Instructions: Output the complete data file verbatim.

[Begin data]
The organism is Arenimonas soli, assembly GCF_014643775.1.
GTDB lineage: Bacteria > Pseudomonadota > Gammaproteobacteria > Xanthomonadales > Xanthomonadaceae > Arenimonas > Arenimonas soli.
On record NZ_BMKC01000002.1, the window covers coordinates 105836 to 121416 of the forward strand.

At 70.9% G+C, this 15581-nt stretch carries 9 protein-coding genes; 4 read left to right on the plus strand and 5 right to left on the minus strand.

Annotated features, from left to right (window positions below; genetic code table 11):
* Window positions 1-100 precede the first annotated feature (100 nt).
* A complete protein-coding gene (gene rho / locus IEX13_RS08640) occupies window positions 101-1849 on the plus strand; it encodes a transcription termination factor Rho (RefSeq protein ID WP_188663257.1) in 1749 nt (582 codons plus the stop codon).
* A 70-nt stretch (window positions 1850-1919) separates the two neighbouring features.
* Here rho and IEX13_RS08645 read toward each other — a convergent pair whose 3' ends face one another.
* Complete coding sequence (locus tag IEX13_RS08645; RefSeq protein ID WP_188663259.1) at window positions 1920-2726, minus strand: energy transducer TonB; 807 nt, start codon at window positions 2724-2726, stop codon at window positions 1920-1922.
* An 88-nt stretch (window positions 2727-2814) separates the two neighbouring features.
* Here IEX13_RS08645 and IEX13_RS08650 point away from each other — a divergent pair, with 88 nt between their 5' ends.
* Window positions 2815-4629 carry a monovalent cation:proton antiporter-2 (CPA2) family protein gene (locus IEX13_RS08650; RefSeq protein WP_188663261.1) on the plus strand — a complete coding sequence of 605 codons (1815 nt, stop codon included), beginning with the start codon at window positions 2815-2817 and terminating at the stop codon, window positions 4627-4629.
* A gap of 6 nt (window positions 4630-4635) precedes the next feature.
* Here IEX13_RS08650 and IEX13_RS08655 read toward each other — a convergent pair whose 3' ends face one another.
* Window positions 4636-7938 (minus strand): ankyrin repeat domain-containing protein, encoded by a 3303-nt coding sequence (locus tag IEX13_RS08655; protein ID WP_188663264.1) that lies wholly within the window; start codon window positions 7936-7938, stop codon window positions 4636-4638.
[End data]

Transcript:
The organism is Arenimonas soli, assembly GCF_014643775.1.
GTDB lineage: Bacteria > Pseudomonadota > Gammaproteobacteria > Xanthomonadales > Xanthomonadaceae > Arenimonas > Arenimonas soli.
On record NZ_BMKC01000002.1, the window covers coordinates 105836 to 121416 of the forward strand.

At 70.9% G+C, this 15581-nt stretch carries 9 protein-coding genes; 4 read left to right on the plus strand and 5 right to left on the minus strand.

Annotated features, from left to right (window positions below; genetic code table 11):
* Window positions 1-100 precede the first annotated feature (100 nt).
* A complete protein-coding gene (gene rho / locus IEX13_RS08640) occupies window positions 101-1849 on the plus strand; it encodes a transcription termination factor Rho (RefSeq protein ID WP_188663257.1) in 1749 nt (582 codons plus the stop codon).
* A 70-nt stretch (window positions 1850-1919) separates the two neighbouring features.
* Here rho and IEX13_RS08645 read toward each other — a convergent pair whose 3' ends face one another.
* Complete coding sequence (locus tag IEX13_RS08645; RefSeq protein ID WP_188663259.1) at window positions 1920-2726, minus strand: energy transducer TonB; 807 nt, start codon at window positions 2724-2726, stop codon at window positions 1920-1922.
* An 88-nt stretch (window positions 2727-2814) separates the two neighbouring features.
* Here IEX13_RS08645 and IEX13_RS08650 point away from each other — a divergent pair, with 88 nt between their 5' ends.
* Window positions 2815-4629 carry a monovalent cation:proton antiporter-2 (CPA2) family protein gene (locus IEX13_RS08650; RefSeq protein WP_188663261.1) on the plus strand — a complete coding sequence of 605 codons (1815 nt, stop codon included), beginning with the start codon at window positions 2815-2817 and terminating at the stop codon, window positions 4627-4629.
* A gap of 6 nt (window positions 4630-4635) precedes the next feature.
* Here IEX13_RS08650 and IEX13_RS08655 read toward each other — a convergent pair whose 3' ends face one another.
* Window positions 4636-7938 (minus strand): ankyrin repeat domain-containing protein, encoded by a 3303-nt coding sequence (locus tag IEX13_RS08655; protein ID WP_188663264.1) that lies wholly within the window; start codon window positions 7936-7938, stop codon window positions 4636-4638.